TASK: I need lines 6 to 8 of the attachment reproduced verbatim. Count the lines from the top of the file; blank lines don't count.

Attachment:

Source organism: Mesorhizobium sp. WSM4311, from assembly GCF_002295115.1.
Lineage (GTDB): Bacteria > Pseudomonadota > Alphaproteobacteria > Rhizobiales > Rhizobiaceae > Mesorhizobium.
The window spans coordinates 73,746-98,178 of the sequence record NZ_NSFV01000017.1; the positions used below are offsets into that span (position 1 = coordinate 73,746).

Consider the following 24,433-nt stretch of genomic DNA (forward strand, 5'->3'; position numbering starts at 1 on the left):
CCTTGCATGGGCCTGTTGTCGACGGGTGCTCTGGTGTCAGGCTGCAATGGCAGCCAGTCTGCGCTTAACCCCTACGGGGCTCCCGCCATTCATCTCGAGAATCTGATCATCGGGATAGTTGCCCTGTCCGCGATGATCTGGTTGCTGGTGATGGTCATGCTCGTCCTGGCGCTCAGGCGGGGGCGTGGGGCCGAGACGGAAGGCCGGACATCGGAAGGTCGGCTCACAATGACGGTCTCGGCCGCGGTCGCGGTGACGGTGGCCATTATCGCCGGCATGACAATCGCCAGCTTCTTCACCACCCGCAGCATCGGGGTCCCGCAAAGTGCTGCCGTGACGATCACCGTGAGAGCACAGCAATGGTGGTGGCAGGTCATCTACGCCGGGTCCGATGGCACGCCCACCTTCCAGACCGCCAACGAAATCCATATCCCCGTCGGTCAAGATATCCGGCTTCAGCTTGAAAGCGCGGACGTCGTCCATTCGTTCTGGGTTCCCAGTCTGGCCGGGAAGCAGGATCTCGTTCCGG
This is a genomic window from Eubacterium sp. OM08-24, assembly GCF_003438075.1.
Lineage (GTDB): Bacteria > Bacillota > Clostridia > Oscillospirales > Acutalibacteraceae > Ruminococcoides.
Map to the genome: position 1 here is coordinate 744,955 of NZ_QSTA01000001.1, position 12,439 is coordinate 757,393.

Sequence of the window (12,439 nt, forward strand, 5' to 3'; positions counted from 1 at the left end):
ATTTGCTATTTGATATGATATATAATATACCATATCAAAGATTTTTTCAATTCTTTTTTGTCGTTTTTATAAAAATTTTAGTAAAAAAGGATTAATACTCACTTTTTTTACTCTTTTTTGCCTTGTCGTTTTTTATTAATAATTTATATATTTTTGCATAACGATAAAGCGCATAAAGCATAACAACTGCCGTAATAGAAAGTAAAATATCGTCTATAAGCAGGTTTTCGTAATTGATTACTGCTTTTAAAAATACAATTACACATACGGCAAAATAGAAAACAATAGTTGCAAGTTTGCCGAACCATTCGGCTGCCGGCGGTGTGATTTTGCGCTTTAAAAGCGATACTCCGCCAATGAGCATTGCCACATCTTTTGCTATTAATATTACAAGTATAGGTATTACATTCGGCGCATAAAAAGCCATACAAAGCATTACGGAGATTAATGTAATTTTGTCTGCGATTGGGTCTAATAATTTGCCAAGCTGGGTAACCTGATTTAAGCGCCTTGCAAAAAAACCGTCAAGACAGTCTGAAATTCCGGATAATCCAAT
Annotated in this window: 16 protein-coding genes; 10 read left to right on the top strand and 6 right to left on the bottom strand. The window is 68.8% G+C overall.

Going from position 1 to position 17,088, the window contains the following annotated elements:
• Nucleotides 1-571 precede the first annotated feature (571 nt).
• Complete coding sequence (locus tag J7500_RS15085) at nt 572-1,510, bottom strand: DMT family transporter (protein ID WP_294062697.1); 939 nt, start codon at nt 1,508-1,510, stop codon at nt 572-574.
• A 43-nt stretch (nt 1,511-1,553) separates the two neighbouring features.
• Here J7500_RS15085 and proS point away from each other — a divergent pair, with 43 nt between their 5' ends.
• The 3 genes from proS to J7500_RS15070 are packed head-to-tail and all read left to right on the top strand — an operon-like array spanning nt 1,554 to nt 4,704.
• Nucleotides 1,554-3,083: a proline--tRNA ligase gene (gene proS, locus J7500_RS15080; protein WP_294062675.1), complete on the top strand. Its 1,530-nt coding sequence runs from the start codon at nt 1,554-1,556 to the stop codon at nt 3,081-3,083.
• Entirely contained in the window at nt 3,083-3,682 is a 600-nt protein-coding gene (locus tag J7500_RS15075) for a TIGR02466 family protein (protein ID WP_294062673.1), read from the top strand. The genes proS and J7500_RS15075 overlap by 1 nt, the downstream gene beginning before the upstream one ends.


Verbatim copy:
This is a genomic window from Eubacterium sp. OM08-24, assembly GCF_003438075.1.
Lineage (GTDB): Bacteria > Bacillota > Clostridia > Oscillospirales > Acutalibacteraceae > Ruminococcoides.
Map to the genome: position 1 here is coordinate 744,955 of NZ_QSTA01000001.1, position 12,439 is coordinate 757,393.